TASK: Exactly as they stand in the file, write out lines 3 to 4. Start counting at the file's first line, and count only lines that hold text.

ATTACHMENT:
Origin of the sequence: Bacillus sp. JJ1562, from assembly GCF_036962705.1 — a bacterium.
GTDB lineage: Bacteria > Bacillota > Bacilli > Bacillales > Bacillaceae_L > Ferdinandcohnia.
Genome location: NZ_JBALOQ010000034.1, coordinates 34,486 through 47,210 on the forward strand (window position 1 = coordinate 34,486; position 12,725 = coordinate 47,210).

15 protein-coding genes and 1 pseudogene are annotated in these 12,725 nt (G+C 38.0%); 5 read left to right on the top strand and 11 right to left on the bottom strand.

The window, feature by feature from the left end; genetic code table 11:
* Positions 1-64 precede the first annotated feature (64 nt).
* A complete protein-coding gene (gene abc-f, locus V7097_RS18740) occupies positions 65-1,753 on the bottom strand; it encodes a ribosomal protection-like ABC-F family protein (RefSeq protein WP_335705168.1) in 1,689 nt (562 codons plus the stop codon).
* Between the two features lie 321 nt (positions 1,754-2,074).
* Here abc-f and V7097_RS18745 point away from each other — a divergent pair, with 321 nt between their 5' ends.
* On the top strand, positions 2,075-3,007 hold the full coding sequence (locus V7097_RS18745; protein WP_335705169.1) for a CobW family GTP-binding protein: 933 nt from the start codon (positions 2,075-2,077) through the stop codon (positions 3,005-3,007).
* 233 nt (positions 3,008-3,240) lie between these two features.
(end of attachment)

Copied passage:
Genome location: NZ_JBALOQ010000034.1, coordinates 34,486 through 47,210 on the forward strand (window position 1 = coordinate 34,486; position 12,725 = coordinate 47,210).

15 protein-coding genes and 1 pseudogene are annotated in these 12,725 nt (G+C 38.0%); 5 read left to right on the top strand and 11 right to left on the bottom strand.